On February 9 I had 12 students (9 boys and 3 girls) in the after-school chess club at Strickland Middle School. For the first time, we didn't get our classroom. Rather, we were in the cafeteria with other after-school groups. On the plus side, this attracted four students who had either never come to chess before or who had come only once or twice before. Also, we had more room to move around. On the minus side, some of the tables weren't the best shape for chess boards and it was noisier.

Objectives: Students will recreate chess games using notation that they wrote. Students will discuss alternate moves that could have been played. In cooperative groups, students will define and solve problems with pins.

Materials needed: I brought along our chess sets, boards, pencils, paper, a 10-question pin worksheet, and my demonstration board.

Procedure: Start class at 3:45 p.m. The four students who completed their ladder game last time (William, Kyler, Christina, and Katy) go over William and Kyler's written notation and analyze the game. At the same time, Andrew and Darrian replayed the moves they'd played last week (Andrew had taken notation) then continued the game. Cayman and Taireek were also supposed to recreate their ongoing ladder game but Cayman was absent.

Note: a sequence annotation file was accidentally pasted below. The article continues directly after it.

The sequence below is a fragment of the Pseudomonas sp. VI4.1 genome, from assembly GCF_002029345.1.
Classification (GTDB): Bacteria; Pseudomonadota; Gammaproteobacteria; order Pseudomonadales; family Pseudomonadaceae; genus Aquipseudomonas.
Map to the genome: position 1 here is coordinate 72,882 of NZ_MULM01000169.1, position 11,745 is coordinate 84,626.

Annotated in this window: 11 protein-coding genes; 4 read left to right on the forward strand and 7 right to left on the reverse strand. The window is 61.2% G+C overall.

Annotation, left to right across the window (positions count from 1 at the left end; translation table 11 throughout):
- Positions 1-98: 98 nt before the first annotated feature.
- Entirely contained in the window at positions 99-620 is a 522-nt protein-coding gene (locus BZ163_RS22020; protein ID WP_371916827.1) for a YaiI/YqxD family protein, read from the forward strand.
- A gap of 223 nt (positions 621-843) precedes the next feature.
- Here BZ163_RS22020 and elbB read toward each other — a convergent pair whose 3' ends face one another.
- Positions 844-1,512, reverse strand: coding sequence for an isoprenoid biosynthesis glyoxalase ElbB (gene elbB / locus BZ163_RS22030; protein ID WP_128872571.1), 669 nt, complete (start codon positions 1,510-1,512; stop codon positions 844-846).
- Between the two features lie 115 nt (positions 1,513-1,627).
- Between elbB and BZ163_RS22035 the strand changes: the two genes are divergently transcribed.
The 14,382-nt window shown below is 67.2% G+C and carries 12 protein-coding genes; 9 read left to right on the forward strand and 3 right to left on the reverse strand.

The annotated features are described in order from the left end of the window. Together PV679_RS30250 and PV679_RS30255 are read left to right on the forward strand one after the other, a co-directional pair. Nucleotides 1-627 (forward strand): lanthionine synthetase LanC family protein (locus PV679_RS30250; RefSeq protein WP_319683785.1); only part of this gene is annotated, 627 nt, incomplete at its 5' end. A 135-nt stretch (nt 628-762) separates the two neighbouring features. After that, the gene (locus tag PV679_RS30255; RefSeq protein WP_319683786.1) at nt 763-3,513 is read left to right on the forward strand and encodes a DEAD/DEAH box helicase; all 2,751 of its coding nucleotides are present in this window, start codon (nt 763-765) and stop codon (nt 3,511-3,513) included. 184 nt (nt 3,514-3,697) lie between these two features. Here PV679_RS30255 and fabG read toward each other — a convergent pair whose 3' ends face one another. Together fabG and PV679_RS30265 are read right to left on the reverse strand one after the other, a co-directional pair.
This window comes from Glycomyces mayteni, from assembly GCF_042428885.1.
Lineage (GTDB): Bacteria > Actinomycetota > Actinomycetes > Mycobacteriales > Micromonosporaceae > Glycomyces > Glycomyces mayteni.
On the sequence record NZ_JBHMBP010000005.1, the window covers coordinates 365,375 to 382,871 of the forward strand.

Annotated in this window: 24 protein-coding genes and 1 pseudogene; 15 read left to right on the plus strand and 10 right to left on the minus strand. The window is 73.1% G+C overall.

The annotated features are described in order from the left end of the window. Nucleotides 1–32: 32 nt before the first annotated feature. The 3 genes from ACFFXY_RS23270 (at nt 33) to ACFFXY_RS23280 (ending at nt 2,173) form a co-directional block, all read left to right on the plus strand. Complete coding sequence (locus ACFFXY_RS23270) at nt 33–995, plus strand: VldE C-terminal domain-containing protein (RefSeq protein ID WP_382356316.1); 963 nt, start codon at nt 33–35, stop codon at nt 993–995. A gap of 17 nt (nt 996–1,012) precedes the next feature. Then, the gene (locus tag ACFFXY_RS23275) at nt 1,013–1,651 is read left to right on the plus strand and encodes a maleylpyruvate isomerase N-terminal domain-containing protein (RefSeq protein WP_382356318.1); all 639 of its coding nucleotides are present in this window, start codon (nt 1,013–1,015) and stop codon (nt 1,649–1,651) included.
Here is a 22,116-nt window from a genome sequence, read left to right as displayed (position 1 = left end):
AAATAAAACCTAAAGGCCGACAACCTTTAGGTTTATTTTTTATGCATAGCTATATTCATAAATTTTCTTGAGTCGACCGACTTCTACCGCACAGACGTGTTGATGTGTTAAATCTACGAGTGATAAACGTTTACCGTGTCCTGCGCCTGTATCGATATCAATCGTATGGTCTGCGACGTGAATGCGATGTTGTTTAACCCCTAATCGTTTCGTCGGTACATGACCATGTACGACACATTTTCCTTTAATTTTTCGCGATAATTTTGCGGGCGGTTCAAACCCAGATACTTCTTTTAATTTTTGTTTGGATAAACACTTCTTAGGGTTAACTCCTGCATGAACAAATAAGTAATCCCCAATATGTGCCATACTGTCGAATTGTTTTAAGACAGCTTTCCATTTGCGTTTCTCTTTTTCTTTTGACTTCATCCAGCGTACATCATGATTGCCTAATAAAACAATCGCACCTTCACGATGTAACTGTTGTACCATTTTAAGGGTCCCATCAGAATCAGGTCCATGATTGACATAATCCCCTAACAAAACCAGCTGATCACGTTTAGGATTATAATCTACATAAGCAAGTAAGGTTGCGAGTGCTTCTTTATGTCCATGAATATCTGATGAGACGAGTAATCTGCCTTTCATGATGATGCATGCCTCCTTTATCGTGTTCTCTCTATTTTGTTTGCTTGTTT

Snack.

Dance like a chessman (outdoors) and then chess art (indoors, with manila paper and crayons) because it was too cold to stay outside long. All but two children played chess games for fun rather than draw chess art.

Lecture: I explain what pins are, both relative and absolute pins. I gave very simple examples on the demonstration board, such as a white bishop on g5, black knight on f6, and black queen on d8 to show a relative pin. Then added on a pawn on e4 (which could move to e5) to show how to add pressure to a pin.

**Practice: White to move and pin in one move problems solved by groups of 3. In each group, one person calls out the notation, one person sets up white, one person sets up black. Then all students need to think about the problem without calling out the answer. Then they discuss and one person writes the answer in notation. First group to finish 10 problems (while other groups were still on problem 7) got all the answers right and won the contest. It was time to pack up then. All groups worked very productively. I made sure one experienced player was in each group. The problems were from Pandolfini's Beginning Chess: Over 300 Elementary Problems for Players New to the Game (1993).**